It was pretty much what I thought would happen: my first full novel submission was rejected.
In one way it was worse than I had expected. Temporarily convinced of my own genius (if I wasn’t, just for a moment, I wouldn’t send anything, ever) I hoped, crossing fingers and toes, that they’d want to read the whole thing. They didn’t.
The upside was that I got a printed card explaining why they weren’t taking the book*. Someone had carefully written the name of my submission on a dotted line. (The same poor someone had to write my full name on the envelope.) I can stop stalking the publisher’s blog to find out if they’re still reading submissions. It might not sound like a lot but I honestly hadn’t expected them to spend the postage.
This is not one of those tortured “the bastards don’t see my genius” posts. Or it’s not supposed to be. There are 101 reasons to reject a book, starting at bad writing and ending somewhere around ‘damn, it’s good, but we’ve got something far too much like it’. Speculating about the exact reason is pointless. I’ll take the printed reason: it didn’t excite enough people. It takes time and effort to get a book to print. Someone, other than the writer, has to believe that it absolutely must get out there. I didn’t build that excitement. ‘Nuff said.
Now I sit with my half-formed list of agents and publishers and wonder where to send the novel next, and whether I should do some more work on it. Because, one the one hand, the fact that one place has rejected it doesn’t mean it’s unpublishable. We know how this works: try, try, and try again. It takes resilience. On the other hand, there’s probably something I can to do improve its chances for next time.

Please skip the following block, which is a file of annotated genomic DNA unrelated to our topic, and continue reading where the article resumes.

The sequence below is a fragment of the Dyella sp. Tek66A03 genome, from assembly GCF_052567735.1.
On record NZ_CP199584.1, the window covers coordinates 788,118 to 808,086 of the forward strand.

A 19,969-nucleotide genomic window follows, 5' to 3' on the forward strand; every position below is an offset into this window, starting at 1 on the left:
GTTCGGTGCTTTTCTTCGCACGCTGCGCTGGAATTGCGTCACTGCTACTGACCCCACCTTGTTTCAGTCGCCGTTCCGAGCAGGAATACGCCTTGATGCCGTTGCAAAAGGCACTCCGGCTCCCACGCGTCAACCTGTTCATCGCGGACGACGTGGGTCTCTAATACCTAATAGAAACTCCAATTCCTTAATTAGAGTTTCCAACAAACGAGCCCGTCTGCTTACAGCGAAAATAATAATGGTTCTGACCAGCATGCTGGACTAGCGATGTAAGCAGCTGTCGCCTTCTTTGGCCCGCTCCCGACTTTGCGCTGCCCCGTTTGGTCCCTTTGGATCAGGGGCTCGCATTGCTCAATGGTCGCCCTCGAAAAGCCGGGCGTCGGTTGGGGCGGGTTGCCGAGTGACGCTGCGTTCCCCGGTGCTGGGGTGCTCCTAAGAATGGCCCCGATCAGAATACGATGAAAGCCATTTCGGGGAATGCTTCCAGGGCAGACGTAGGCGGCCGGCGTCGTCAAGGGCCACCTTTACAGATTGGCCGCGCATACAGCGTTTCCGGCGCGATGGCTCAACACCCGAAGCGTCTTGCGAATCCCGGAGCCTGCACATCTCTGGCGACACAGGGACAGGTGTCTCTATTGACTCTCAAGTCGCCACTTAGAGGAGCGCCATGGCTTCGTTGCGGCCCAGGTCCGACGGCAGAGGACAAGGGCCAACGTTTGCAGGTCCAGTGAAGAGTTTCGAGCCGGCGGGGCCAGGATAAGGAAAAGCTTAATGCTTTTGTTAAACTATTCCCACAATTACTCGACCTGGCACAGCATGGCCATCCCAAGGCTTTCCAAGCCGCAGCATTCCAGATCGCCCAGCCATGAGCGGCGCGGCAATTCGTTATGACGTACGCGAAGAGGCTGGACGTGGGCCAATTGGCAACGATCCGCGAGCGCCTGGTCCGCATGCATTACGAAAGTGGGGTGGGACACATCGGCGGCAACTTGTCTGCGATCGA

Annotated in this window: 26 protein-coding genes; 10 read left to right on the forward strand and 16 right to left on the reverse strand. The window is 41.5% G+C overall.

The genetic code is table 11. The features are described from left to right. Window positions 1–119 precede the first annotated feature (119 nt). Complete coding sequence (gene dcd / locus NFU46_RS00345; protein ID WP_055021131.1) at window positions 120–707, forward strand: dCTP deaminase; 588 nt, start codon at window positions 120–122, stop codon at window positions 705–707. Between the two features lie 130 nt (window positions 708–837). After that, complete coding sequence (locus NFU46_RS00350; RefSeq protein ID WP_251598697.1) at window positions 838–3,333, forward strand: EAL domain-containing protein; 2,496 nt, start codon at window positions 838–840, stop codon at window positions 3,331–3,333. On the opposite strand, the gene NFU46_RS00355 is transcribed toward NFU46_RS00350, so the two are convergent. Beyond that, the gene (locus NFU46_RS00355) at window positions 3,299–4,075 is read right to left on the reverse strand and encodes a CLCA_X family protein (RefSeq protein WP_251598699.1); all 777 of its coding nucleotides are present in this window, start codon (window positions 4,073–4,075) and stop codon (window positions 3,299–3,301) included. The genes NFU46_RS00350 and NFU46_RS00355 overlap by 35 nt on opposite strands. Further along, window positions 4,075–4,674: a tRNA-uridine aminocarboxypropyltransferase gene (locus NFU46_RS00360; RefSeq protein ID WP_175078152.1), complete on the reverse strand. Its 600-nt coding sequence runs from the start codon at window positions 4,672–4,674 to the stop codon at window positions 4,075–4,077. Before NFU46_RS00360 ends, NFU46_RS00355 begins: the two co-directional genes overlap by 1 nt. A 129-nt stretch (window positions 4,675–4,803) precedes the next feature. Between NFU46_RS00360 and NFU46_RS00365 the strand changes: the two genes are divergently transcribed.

Re-reading the novel, at a distance of time and projects, or having someone else read it and listening to what they say, can help me figure it out what to do next. Whether you like a book or not is personal, of course. At the same time, our tastes are not entirely unique (or marketing would be impossible). If more than one person says the same thing, or picks up the same issue, chances are those are things that will irritate other people. Fixing problems doesn’t dilute the ‘vision’: it strengthens the tale, keeps people locked in, removes the barriers to engagement. So to management speak.
I have a novel. I want to send it out. Before I do, I’m spending some time deciding if I’m being honest with myself when I say that what I’ve done is the best I can do.
Writers group, an offer of reading is coming your way soon.
* If you’ve ever submitted a story for publication, long or short, you’ll recognise this as a form rejection. The publishers take the time to send something to let you know you haven’t made it, usually something quite cheering and encouraging, but they haven’t liked the piece to the point of writing a personal note. I’ve heard of agents whose form rejection is to send back your cover letter with a ‘no’ scrawled across it. That’d feel bad. My form rejection was properly nice.